If you thought after the London Olympics, you have little reason to go back to England, then think again. Bentley is putting up what it describes as “one of the rarest and most valuable Bentleys in the world,” a 4¼-Litre ‘Embiricos’ special on show at Crewe, England. Last seen at Louis Vuitton’s “Serenissima Run” at Venice, followed by an appearance Bentley’s lineup at the Le Mans Classic as part of the Bentley lineup, the car will now head over to the Lineage Showroom at its Pyms Lane factory until September.
The car was a part of 1930s fast-moving Grand Tourers from its Derby factory. Many customers were known to send their chassis to traditional coachbuilders, including Vanden Plas, H.J. Mulliner, or Park Ward, for a more elegant-looking car.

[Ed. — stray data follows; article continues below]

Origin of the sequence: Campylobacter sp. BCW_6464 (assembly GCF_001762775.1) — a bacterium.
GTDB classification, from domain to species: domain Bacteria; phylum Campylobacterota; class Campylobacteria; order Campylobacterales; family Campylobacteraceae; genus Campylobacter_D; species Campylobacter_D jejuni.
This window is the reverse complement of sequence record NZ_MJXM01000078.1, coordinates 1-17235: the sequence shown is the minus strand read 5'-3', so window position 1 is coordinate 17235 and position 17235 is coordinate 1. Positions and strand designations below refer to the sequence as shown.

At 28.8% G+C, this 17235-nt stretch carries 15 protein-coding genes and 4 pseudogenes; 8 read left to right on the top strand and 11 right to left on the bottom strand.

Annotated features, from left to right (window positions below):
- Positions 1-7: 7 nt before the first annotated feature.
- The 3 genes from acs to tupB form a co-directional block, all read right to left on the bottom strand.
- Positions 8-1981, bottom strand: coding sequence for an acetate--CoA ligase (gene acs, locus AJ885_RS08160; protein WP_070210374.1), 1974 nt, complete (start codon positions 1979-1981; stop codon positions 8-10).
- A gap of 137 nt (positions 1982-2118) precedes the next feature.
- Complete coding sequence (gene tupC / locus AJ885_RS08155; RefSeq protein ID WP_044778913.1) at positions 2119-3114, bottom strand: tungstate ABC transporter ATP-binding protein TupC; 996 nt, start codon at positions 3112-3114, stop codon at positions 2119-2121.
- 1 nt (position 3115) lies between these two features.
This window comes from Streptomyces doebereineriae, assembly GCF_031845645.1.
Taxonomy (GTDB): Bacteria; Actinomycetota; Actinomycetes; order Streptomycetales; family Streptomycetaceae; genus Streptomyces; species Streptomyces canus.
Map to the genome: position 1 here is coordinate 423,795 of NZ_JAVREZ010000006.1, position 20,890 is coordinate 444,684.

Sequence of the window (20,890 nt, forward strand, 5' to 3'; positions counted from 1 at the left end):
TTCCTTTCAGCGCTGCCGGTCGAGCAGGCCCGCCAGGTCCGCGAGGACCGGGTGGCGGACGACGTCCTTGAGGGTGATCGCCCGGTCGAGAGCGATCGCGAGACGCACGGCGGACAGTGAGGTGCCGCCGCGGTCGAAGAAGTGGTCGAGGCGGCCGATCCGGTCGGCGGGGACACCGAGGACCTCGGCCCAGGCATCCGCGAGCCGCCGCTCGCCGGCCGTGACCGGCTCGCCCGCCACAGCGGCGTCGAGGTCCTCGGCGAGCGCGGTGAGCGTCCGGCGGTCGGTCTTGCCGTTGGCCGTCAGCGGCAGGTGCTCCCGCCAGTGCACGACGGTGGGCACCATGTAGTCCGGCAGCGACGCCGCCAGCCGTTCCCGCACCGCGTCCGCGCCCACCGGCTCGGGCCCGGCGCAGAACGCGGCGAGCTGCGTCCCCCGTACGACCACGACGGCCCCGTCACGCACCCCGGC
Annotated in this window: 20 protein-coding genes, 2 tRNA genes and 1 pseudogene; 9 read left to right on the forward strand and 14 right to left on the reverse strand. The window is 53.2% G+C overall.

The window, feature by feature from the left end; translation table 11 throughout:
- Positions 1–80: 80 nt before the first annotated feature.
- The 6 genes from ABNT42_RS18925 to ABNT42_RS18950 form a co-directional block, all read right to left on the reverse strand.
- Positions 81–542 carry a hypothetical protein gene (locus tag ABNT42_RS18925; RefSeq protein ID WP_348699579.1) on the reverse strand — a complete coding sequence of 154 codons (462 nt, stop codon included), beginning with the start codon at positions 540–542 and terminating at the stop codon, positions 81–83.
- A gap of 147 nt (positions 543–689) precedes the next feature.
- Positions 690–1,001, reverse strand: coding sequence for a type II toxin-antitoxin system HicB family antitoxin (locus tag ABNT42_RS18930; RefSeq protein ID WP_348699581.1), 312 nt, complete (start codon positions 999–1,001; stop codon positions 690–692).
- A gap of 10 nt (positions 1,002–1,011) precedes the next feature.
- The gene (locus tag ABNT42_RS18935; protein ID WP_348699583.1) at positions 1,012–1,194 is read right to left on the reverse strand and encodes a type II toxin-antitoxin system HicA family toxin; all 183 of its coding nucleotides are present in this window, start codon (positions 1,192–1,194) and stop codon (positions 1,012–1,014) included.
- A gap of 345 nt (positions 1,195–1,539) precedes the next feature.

This baby has been named after its owner André Embiricos a wealthy Greek racer from Paris, and Pourtout Carrossier has crafted the coach for the vehicle. The car was done up with a fastback body with a split rear window made from Duralumin, an age-hardenable aluminum alloy to keep it light.
It could then hit 114.64 mph (184.5 km/h) over an hour. The car changed owners in 1939, and H.S.F. Hay, who raced it in three post-war Le Mans 24-hour races, reached 6th spot in the 1949 race.